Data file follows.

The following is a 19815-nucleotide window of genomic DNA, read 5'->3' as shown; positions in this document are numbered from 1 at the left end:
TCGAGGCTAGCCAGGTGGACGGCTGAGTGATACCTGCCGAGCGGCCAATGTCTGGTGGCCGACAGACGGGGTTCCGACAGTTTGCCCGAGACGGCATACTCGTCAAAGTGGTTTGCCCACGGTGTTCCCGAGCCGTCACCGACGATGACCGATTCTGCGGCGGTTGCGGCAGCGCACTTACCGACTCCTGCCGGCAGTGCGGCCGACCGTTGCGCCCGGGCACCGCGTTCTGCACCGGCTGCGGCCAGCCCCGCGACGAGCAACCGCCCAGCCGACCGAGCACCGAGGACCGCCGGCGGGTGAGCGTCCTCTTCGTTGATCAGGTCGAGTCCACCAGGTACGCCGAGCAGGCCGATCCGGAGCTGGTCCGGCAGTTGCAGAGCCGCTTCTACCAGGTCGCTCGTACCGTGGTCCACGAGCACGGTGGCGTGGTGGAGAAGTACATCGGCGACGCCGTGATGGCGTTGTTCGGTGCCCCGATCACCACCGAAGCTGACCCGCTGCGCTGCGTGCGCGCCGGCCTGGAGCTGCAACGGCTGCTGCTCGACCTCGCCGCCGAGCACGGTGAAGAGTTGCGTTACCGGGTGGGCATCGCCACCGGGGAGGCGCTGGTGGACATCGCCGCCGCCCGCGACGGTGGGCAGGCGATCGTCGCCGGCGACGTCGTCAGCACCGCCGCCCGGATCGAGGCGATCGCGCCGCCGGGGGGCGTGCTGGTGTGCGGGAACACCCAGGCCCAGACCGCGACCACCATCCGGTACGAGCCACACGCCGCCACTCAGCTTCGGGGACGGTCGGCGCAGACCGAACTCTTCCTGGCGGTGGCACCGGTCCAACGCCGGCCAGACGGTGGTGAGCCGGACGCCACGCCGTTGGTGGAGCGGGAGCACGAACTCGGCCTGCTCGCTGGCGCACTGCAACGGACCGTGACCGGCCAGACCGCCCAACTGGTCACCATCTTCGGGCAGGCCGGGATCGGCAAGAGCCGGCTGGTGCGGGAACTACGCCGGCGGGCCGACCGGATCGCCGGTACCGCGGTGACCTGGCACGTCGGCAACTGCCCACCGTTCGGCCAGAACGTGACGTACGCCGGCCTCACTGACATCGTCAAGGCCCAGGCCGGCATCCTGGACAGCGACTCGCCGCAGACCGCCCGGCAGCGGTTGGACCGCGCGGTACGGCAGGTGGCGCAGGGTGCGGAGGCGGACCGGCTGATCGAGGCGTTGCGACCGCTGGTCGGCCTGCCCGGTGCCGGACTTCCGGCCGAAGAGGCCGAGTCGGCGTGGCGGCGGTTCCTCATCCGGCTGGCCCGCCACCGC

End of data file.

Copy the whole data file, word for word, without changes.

The following is a 19815-nucleotide window of genomic DNA, read 5'->3' as shown; positions in this document are numbered from 1 at the left end:
TCGAGGCTAGCCAGGTGGACGGCTGAGTGATACCTGCCGAGCGGCCAATGTCTGGTGGCCGACAGACGGGGTTCCGACAGTTTGCCCGAGACGGCATACTCGTCAAAGTGGTTTGCCCACGGTGTTCCCGAGCCGTCACCGACGATGACCGATTCTGCGGCGGTTGCGGCAGCGCACTTACCGACTCCTGCCGGCAGTGCGGCCGACCGTTGCGCCCGGGCACCGCGTTCTGCACCGGCTGCGGCCAGCCCCGCGACGAGCAACCGCCCAGCCGACCGAGCACCGAGGACCGCCGGCGGGTGAGCGTCCTCTTCGTTGATCAGGTCGAGTCCACCAGGTACGCCGAGCAGGCCGATCCGGAGCTGGTCCGGCAGTTGCAGAGCCGCTTCTACCAGGTCGCTCGTACCGTGGTCCACGAGCACGGTGGCGTGGTGGAGAAGTACATCGGCGACGCCGTGATGGCGTTGTTCGGTGCCCCGATCACCACCGAAGCTGACCCGCTGCGCTGCGTGCGCGCCGGCCTGGAGCTGCAACGGCTGCTGCTCGACCTCGCCGCCGAGCACGGTGAAGAGTTGCGTTACCGGGTGGGCATCGCCACCGGGGAGGCGCTGGTGGACATCGCCGCCGCCCGCGACGGTGGGCAGGCGATCGTCGCCGGCGACGTCGTCAGCACCGCCGCCCGGATCGAGGCGATCGCGCCGCCGGGGGGCGTGCTGGTGTGCGGGAACACCCAGGCCCAGACCGCGACCACCATCCGGTACGAGCCACACGCCGCCACTCAGCTTCGGGGACGGTCGGCGCAGACCGAACTCTTCCTGGCGGTGGCACCGGTCCAACGCCGGCCAGACGGTGGTGAGCCGGACGCCACGCCGTTGGTGGAGCGGGAGCACGAACTCGGCCTGCTCGCTGGCGCACTGCAACGGACCGTGACCGGCCAGACCGCCCAACTGGTCACCATCTTCGGGCAGGCCGGGATCGGCAAGAGCCGGCTGGTGCGGGAACTACGCCGGCGGGCCGACCGGATCGCCGGTACCGCGGTGACCTGGCACGTCGGCAACTGCCCACCGTTCGGCCAGAACGTGACGTACGCCGGCCTCACTGACATCGTCAAGGCCCAGGCCGGCATCCTGGACAGCGACTCGCCGCAGACCGCCCGGCAGCGGTTGGACCGCGCGGTACGGCAGGTGGCGCAGGGTGCGGAGGCGGACCGGCTGATCGAGGCGTTGCGACCGCTGGTCGGCCTGCCCGGTGCCGGACTTCCGGCCGAAGAGGCCGAGTCGGCGTGGCGGCGGTTCCTCATCCGGCTGGCCCGCCACCGC